Bourne Conspiracy Interview

Interview: Bourne, to be wild?

Bourne Conspiracy is all about capturing the spirit of the films. It's fast, no-messing action, brutal take-downs and Uncharted-like shoot-outs gel together to make what could become a movie-licenced game to take note of.

We recently travelled to Paris to get hands-on with the game (read about that here) but we also spoke with lead designer, Rory McGuire.

Tell us about the focus you've placed on capturing the feel of the films. How confident are you that you've got it right?


Rory McGuire: We've literally spent thousands of hours watching the movies, making sure that we get the camera angles, the pacing and the feeling of the movies right.

We definitely didn't want a situation where the player becomes Bourne and wanders around and environment for 30 minutes unable to figure out what they're supposed to be doing.

That's not Bourne - he's the smartest guy in the room at all times, so we wanted to make sure that the player's always moving, and that they're always pushed forward with a fast pace. Pace and cinematics are key.

And you've used a lot of movie-style camerawork to get that film feeling, right?

McGuire: When the player is on foot, not only do we want them to be able to see the actions, but feel like there was literally a cameraman right behind them the whole time.

So when you're running around you'll see a little leaning on the camera like it's being held by someone, and it flinches when you're in hand-to-hand fights, and the camera cuts around.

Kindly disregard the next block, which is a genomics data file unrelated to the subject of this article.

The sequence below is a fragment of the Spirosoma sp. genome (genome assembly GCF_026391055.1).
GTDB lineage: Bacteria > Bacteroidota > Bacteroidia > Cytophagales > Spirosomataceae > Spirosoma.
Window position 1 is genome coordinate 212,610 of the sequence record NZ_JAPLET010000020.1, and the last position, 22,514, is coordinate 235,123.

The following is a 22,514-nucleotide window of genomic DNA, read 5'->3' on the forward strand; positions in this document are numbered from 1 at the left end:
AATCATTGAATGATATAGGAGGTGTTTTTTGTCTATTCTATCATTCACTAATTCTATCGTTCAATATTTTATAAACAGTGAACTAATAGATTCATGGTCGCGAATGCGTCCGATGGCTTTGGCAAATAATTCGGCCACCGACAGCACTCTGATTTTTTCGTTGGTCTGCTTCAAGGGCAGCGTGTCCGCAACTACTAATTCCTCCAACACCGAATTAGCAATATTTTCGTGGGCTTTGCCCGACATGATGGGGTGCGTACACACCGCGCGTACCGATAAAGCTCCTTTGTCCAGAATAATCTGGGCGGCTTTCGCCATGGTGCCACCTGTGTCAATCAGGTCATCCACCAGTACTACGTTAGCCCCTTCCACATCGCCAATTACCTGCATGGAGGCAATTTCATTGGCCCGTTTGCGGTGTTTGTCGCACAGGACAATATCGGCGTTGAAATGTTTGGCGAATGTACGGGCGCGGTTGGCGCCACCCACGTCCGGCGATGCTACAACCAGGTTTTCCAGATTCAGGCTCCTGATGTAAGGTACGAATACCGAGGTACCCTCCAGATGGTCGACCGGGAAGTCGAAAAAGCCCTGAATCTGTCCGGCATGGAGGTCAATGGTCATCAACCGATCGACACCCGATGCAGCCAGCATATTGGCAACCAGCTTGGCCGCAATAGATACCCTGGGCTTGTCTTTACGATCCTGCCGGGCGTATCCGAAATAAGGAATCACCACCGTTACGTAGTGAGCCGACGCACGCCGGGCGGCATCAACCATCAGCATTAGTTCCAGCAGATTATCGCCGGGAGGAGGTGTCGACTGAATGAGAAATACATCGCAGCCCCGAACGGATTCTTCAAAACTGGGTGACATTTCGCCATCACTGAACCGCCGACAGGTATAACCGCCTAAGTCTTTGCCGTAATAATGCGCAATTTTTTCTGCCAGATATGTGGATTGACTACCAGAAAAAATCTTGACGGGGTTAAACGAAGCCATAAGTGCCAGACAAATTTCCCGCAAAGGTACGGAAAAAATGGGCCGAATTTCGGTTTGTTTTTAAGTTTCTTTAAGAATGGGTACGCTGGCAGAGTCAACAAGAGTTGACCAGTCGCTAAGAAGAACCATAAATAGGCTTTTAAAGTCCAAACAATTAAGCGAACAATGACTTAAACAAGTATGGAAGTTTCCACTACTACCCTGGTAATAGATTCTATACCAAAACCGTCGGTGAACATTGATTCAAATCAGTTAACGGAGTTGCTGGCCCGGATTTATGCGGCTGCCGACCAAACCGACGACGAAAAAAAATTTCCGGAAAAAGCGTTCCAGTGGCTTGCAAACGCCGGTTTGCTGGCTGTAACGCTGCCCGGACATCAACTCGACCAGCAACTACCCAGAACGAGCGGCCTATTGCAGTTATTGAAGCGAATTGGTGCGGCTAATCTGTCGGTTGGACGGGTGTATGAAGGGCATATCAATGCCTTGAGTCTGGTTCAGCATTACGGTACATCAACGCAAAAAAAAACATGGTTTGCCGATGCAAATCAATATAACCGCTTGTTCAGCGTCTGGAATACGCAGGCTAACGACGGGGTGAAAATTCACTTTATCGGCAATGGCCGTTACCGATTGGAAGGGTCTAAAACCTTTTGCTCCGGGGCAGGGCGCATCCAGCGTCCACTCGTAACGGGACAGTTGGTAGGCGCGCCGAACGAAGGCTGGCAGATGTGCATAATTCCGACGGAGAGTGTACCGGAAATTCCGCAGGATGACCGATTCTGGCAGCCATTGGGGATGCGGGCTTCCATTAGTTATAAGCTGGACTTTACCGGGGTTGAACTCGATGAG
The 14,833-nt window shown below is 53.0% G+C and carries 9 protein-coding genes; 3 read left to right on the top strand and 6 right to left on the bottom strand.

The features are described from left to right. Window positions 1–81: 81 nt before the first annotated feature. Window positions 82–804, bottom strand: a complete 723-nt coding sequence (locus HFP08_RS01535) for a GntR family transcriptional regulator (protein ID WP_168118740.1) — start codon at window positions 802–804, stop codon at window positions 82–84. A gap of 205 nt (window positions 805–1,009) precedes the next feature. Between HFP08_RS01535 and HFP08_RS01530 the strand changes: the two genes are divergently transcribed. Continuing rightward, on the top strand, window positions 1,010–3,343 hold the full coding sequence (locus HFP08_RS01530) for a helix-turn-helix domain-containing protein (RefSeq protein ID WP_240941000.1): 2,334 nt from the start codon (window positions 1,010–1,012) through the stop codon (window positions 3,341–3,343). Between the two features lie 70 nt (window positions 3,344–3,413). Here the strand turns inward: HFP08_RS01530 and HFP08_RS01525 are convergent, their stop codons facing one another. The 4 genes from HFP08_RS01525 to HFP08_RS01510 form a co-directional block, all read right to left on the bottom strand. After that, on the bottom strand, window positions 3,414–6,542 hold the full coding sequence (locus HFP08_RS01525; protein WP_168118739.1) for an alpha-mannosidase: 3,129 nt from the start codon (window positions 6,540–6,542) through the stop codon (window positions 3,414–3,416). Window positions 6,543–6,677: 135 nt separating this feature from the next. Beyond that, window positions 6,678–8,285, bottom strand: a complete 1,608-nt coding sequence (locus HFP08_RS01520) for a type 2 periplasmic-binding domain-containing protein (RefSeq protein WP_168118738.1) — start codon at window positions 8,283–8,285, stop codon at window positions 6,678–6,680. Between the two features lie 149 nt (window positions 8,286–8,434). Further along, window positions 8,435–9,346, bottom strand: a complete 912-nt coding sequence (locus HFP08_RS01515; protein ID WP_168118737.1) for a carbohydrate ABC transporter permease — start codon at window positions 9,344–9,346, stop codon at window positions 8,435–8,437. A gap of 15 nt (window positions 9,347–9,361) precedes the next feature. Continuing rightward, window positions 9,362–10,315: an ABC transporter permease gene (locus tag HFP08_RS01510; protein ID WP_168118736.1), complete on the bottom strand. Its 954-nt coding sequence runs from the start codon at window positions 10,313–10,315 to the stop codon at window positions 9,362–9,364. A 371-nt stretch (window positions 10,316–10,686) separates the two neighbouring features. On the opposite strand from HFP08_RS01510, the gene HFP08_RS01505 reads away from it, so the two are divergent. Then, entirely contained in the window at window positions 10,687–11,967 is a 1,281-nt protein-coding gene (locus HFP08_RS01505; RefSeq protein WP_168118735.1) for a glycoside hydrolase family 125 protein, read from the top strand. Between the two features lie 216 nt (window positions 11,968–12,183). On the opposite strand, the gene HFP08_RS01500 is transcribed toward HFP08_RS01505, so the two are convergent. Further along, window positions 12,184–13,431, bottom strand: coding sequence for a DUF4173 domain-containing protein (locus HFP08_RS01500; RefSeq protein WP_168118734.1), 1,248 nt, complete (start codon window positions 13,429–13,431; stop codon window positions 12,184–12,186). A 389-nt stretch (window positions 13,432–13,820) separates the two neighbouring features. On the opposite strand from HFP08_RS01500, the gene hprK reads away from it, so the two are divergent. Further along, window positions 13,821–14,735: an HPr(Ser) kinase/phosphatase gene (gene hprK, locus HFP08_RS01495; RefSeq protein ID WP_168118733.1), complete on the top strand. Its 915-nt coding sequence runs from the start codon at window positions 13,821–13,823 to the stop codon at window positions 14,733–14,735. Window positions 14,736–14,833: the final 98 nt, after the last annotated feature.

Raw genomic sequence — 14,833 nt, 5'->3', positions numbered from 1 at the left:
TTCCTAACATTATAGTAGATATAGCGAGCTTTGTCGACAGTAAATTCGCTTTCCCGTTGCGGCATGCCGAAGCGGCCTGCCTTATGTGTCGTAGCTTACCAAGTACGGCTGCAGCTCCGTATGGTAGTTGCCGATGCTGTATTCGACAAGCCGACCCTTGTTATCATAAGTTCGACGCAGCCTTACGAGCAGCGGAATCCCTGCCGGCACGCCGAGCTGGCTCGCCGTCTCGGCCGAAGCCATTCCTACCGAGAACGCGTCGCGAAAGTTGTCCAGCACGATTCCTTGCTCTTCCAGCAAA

The control system and elements of the gameplay feel similar to fellow Unreal Engine 3 game, Gears of War. How did Gears influence the Bourne game?

McGuire: There's a larger emphasis of hand-to-hand combat in our game - it's about 50-50 with shooting. But with the shooting side, we didn't necessarily want to re-invent the wheel. We just wanted to focus on how we present the action. There are plenty of games that do hand-to-hand and shooting - particularly recently. Even Gears did to some extent, with the chainsaw and melee.

But what we wanted to do was refine the transition. In Bourne you'll be running around with a gun, run up to a guy and kick him in the face, get out the gun again, run then grab another guy, throw him into a wall, then back with the gun - and all that happens really fast.

What about Uncharted? Its influcence seems a little more obvious?

McGuire: We've heard quite a few comments about it's similarity to Uncharted. There are many areas in which I think we excel above Uncharted, and vice versa. There's more navigational elements and puzzle-solving in Uncharted, which we don't have quite as much of - again our pace is much higher.

But our hand-to-hand combat is quite a bit more in-depth than Uncharted, and there are a lot of similarities in the shooting.

The case-sensitive takedowns in Bourne are brilliant but something you don't see a lot of in games. Why's that?

McGuire: It took a lot of iteration. There are literally hundreds of thousands of animations in there to make sure everything syncs up properly.

What we did for the transitions is go through the environments and flag up areas for interaction. So not only can players go into cover on objects, but our takedown system knows the wall height, and places an animation on it.

Our camera system looks at the same data as well. The camera is conscious of every game in the environment - it knows all the boundaries. So the camera tries to always be in the right place.

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